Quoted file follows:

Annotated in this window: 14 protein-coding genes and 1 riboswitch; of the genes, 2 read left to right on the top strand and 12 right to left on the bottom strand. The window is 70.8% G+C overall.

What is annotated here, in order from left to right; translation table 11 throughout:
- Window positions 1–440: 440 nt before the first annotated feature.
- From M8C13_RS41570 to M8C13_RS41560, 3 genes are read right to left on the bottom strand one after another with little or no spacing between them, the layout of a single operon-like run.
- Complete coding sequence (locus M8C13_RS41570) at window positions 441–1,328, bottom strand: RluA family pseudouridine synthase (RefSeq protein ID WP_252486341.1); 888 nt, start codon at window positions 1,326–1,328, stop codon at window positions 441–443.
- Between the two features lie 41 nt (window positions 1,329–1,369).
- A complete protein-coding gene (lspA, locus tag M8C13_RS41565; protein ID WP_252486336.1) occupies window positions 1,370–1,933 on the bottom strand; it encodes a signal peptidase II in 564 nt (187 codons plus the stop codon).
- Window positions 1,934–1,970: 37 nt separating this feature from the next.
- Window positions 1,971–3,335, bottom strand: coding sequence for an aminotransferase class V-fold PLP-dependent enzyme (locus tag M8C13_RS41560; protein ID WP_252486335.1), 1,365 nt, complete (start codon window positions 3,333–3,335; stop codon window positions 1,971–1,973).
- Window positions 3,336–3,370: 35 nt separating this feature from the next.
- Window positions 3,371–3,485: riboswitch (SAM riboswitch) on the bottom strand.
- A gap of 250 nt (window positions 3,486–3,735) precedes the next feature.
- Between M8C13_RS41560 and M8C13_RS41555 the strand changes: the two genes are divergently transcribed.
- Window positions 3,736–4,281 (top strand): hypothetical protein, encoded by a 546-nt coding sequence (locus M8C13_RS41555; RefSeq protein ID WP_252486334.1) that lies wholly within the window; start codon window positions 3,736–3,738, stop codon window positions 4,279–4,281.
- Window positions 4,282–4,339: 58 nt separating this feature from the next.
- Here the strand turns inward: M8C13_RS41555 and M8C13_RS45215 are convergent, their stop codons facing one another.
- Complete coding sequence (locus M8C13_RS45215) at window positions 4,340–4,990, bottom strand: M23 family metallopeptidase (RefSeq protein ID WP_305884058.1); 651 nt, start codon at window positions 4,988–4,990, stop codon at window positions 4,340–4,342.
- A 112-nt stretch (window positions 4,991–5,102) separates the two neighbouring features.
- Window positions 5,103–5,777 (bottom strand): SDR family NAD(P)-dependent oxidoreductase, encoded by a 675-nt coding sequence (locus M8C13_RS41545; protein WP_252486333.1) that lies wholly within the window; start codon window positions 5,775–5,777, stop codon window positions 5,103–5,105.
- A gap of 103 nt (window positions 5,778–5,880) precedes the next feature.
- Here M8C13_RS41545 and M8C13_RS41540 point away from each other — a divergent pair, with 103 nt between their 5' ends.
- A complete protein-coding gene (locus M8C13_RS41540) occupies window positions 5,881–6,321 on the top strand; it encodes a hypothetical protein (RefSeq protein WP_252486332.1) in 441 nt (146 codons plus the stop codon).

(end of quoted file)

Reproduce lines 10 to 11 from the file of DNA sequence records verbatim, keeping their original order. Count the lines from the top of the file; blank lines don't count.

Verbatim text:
- Window positions 3,336–3,370: 35 nt separating this feature from the next.
- Window positions 3,371–3,485: riboswitch (SAM riboswitch) on the bottom strand.